Tantalum types degrade in a different way. If a suitable voltage rated type has not been used, switch on cycles and voltage spikes will cause internal damage. Then they sometimes go short circuit. If the available supply current is high, they sometimes go BANG!

If however a suitable voltage rated type has been fitted, and the power on surge current is limited, then they can last a very long time.

Note that there are various criteria where the voltage rating should be derated. So typically in a circuit, their voltage rating should be triple the actual supply voltage. So on a 5V rail, use parts rated at 16V. For a 12V rail, use parts rated at 35V.

Mark

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gammaray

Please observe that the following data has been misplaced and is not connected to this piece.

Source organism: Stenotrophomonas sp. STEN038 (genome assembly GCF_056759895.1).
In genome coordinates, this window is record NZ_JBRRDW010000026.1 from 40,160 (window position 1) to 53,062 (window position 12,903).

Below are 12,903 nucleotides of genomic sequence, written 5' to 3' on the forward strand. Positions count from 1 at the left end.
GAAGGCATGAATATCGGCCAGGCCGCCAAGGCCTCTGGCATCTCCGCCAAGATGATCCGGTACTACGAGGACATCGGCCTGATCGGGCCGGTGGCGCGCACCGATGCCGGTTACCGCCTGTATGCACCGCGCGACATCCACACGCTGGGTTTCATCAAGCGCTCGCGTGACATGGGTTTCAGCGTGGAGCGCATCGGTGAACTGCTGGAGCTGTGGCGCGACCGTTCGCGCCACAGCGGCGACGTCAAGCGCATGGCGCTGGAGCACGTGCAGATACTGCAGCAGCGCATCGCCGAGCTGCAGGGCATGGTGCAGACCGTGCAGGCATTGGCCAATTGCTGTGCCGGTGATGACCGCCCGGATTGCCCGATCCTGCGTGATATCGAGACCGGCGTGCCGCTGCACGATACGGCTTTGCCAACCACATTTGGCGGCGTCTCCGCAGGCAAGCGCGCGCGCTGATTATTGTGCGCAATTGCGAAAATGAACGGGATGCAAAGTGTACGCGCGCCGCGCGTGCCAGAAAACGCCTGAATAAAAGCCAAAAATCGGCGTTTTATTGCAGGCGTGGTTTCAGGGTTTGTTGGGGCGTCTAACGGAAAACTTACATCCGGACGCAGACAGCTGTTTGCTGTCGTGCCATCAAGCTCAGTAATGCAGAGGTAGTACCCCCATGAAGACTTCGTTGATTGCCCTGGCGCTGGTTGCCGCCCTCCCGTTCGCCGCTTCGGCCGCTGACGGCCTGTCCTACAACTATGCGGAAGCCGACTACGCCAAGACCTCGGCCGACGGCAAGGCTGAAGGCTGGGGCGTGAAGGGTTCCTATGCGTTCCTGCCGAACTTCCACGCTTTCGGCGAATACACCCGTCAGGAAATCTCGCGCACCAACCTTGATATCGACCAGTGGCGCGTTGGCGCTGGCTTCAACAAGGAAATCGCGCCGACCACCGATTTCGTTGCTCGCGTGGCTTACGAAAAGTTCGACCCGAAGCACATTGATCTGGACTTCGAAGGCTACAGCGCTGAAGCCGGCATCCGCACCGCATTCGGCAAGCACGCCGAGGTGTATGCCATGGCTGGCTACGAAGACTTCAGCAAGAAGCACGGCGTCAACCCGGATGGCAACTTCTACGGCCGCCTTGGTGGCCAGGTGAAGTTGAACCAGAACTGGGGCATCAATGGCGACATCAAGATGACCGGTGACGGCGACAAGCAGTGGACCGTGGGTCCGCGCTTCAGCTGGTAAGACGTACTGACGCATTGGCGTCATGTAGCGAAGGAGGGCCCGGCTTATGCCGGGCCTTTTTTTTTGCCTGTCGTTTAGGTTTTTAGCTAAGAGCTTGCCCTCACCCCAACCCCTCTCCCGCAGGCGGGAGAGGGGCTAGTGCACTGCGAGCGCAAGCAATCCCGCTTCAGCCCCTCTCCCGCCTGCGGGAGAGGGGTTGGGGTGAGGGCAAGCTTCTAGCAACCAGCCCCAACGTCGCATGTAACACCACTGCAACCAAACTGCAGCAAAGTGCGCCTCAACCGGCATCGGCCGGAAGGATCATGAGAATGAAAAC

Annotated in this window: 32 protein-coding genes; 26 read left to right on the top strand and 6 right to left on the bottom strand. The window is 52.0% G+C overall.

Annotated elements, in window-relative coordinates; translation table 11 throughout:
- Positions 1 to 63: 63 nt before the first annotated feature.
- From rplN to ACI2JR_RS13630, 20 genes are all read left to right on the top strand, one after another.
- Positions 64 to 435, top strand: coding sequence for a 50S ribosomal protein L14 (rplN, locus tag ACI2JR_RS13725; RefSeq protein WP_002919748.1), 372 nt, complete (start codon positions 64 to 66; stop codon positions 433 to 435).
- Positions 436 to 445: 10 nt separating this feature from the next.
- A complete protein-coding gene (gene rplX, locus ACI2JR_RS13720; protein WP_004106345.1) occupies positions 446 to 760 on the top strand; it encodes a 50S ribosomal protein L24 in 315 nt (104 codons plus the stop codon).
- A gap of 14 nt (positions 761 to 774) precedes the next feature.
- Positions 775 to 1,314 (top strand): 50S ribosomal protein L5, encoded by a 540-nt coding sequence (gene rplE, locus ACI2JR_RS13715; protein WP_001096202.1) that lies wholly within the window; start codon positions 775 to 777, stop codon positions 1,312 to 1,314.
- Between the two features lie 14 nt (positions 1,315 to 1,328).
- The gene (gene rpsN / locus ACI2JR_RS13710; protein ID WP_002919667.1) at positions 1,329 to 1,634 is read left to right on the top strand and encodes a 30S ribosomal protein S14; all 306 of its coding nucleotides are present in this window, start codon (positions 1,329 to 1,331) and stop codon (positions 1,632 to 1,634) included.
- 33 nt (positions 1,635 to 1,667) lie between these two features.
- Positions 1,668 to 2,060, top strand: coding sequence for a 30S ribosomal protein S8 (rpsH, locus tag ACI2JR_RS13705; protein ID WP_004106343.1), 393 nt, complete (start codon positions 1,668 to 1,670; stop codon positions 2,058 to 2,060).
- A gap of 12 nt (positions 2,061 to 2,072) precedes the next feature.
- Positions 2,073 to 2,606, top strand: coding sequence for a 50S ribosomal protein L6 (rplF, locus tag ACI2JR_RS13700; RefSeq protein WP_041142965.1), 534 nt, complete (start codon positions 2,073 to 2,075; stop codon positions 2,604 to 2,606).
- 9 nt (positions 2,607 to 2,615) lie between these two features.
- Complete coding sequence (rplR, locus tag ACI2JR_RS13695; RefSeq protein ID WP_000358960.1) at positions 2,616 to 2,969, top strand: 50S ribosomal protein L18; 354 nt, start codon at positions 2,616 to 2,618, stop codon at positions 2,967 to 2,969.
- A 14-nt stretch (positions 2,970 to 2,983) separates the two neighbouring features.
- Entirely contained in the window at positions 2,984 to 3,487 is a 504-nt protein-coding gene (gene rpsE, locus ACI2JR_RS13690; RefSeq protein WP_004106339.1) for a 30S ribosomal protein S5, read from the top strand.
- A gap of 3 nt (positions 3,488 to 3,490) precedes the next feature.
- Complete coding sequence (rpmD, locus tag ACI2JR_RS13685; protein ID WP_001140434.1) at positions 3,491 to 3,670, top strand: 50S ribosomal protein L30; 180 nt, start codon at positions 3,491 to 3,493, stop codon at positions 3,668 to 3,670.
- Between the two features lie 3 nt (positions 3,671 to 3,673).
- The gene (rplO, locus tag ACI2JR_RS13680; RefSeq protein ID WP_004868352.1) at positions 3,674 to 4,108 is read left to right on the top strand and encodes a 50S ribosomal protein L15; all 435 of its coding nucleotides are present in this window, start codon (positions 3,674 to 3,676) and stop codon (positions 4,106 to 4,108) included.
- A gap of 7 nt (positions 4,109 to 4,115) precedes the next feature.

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Re: Timex Sinclair 2068 faults

Post by gammaray » Thu Nov 29, 2018 4:38 pm

Replacing caps' ... more practice on my soldering. Got a new tin of flux.

It's gonna get ugly... got some wick too!
5-TS1000,UK ZX81<-Sheelagh, US ZX81, 2-TS1500/KDLX , 3-TS2040 printer, 2-TS2020 cassette decks, ZXPAND+AY, ZeddyNET, ZXBlast, UDG, ZX8CCB, AERCO, BUILDS/REPAIRS ZX Spectrum, ZX80 Minstrel, ZXMAX48 v1 v2, 2-TS-2068, ROM, 16kRAM

Lardo Boffin
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Re: Timex Sinclair 2068 faults

Post by Lardo Boffin » Thu Nov 29, 2018 4:57 pm

Don’t worry! I was a soldering noob before fitting my first ZX8-CCB and have progressed to being slightly less of a noob completely rebuilding a ZX81 (albeit rather slowly thanks to a duff 6.5 resonator) and having refurbished loads of Sinclairs. Rubber key Spectrums are good practice - plenty of caps.

As Mark says - practice, practice, practice!